Bankruptcy and Ad Litem

When an attorney acts as a guardian ad litem in bankruptcy proceedings, it is not exactly the same thing as being granted power of attorney. There are some pros and cons to acting as guardian at litem for an individual who has been deemed incompetent by the courts, or who is being considered by the courts as non compos mentis. Even under the simplest of conditions, modern day bankruptcy filing and proceedings can be exceptionally complicated and protracted, so those involved in an ad litem motion should review their case very carefully before proceeding.

The complications and issues that arise when bankruptcy courts consider appointing guardians ad litem are not frequently discussed in either law schools or even in law journals. It is definitely a minority legal question that has generated some precedence in certain states, but as for wholesale guidance — the bankruptcy judicial system is still without a firm and consistent mandate on the topic, and so has leaned both ways in the matter, sometimes being lenient in the appointments and sometimes rejecting them out of hand. Infants and young children are considered to be unable to represent themselves in bankruptcy proceeding, pro forma. But even in such cases becoming their advocate ad litem is not a rubber-stamped decision or foregone conclusion.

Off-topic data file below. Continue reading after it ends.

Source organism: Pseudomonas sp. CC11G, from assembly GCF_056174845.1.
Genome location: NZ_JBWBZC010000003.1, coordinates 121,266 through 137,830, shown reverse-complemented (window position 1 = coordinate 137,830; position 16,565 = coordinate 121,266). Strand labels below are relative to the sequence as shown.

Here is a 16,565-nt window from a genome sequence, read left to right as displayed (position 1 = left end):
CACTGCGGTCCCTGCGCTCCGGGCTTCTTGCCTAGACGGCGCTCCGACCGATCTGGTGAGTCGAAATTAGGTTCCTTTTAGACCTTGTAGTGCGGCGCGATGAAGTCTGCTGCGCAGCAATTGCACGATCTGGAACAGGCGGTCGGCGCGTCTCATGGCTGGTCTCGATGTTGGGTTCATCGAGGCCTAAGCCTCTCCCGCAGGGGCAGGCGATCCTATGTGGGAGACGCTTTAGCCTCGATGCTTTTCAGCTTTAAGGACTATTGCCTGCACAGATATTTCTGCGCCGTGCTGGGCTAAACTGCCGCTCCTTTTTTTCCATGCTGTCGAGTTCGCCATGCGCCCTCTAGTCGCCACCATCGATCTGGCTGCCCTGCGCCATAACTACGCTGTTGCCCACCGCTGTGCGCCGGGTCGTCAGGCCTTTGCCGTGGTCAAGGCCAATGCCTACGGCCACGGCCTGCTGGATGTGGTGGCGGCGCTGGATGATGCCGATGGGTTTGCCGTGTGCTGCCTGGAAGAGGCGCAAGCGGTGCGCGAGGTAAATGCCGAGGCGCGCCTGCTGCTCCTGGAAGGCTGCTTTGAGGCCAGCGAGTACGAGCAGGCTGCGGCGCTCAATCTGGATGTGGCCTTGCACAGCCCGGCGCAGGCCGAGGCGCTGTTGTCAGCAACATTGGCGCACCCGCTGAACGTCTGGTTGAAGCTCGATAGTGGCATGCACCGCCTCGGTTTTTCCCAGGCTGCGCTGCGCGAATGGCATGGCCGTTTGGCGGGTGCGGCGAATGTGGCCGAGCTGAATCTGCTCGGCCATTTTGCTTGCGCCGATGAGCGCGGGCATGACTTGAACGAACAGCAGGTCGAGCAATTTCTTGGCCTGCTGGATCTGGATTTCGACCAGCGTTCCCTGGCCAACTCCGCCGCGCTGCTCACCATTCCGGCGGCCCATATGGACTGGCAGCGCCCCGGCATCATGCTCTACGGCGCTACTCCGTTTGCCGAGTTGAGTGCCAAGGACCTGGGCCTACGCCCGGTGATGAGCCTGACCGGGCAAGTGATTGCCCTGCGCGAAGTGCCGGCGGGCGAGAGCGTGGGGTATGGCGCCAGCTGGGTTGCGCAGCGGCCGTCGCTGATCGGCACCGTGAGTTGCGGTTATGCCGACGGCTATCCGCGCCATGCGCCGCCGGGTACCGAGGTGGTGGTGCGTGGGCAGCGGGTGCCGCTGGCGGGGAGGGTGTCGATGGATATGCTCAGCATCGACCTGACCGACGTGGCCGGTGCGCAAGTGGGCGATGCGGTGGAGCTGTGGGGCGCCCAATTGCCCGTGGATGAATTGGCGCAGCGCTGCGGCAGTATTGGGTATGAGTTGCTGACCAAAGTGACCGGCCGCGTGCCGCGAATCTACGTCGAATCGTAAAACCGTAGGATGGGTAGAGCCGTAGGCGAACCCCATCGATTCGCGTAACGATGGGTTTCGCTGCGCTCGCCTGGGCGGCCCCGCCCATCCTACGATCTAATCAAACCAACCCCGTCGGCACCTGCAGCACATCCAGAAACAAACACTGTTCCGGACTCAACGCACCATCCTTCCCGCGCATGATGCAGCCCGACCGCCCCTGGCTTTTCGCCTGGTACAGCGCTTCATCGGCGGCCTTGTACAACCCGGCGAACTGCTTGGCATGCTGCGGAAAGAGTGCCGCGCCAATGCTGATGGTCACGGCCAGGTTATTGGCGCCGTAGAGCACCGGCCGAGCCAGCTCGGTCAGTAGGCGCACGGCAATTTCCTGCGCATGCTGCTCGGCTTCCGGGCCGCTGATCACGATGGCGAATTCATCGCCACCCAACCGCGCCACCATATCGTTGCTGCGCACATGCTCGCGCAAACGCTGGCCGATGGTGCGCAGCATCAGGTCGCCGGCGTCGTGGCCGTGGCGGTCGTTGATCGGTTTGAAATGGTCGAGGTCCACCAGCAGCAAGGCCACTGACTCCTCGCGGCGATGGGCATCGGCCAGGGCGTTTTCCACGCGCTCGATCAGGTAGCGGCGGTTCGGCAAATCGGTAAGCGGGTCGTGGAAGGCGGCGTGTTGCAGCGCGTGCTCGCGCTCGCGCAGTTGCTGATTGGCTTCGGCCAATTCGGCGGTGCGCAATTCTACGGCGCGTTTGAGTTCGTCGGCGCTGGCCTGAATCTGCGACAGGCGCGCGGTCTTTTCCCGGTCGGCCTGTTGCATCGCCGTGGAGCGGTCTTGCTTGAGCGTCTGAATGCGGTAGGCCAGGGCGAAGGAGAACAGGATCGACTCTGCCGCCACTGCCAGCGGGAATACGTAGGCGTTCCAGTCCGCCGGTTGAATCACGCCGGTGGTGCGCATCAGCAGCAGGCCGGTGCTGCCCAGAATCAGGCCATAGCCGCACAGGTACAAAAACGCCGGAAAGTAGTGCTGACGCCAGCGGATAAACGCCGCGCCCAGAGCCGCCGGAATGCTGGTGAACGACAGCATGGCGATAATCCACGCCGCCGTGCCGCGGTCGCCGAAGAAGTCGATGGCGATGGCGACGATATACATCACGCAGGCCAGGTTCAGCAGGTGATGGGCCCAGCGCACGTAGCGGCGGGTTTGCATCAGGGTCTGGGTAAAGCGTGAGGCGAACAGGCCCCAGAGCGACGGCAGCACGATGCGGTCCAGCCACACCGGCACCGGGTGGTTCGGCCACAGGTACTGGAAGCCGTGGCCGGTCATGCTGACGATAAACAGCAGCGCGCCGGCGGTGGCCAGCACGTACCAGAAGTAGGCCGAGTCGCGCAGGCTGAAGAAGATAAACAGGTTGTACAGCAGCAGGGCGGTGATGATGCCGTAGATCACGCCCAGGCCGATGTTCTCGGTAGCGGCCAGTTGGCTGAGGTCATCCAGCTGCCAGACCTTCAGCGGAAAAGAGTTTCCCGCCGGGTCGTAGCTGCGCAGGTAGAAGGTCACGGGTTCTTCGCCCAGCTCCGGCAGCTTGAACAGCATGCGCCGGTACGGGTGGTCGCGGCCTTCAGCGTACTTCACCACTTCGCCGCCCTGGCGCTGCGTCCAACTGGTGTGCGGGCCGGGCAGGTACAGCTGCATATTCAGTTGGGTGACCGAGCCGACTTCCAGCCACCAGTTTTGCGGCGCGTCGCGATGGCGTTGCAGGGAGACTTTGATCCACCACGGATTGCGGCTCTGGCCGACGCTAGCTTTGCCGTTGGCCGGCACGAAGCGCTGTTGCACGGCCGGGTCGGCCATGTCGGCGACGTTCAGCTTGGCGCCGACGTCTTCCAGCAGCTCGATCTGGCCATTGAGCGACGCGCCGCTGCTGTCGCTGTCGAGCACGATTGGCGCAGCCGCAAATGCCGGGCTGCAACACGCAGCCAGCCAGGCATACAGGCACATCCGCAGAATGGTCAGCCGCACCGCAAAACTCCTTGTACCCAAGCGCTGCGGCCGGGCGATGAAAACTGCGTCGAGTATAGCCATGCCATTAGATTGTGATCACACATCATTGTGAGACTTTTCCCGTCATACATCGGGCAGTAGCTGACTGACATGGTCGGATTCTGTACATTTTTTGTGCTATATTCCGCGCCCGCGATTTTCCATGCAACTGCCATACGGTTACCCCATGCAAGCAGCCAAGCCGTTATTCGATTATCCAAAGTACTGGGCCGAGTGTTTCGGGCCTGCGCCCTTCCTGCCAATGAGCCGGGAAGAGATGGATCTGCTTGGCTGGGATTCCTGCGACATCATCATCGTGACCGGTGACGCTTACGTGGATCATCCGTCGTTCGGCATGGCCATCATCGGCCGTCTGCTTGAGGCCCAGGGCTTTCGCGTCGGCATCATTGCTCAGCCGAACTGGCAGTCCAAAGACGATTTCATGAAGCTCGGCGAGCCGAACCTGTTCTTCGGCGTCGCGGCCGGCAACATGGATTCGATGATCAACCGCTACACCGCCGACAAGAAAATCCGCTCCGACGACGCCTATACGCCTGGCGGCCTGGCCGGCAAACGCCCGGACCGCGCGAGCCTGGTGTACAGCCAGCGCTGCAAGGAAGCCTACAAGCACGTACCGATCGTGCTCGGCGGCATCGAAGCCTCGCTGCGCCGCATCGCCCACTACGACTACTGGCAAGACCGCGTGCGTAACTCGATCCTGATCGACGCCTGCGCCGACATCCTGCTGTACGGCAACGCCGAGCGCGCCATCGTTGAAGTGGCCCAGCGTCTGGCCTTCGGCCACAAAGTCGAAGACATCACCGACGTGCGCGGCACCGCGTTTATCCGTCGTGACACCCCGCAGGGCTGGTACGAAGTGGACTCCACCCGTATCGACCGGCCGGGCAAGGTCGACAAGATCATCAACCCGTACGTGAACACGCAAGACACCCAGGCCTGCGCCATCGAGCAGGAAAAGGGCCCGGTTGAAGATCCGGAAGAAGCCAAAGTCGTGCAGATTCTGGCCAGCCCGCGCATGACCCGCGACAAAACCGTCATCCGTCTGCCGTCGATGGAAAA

To make this clearer, here is a paraphrase of standard bankruptcy rule 1004.1, which most courts in the United States take as their benchmark:

When an incompetent adult or an infant is represented by an attorney, committee, guardian fiduciary representative, or conservator, that representative has limited authority to file voluntary petitions in the interetsts of said infant or incompetent adult. Said infants or incompetent adults who may not have a court appointed guardian or representative may still file for a voluntary petition by next of kin, or in adverse circumstances, a guardian ad litem. Courts may appoint a guardian ad litem for debtors who cannot otherwise be expected to represent themselves or are unable to make such decisions for other reasons.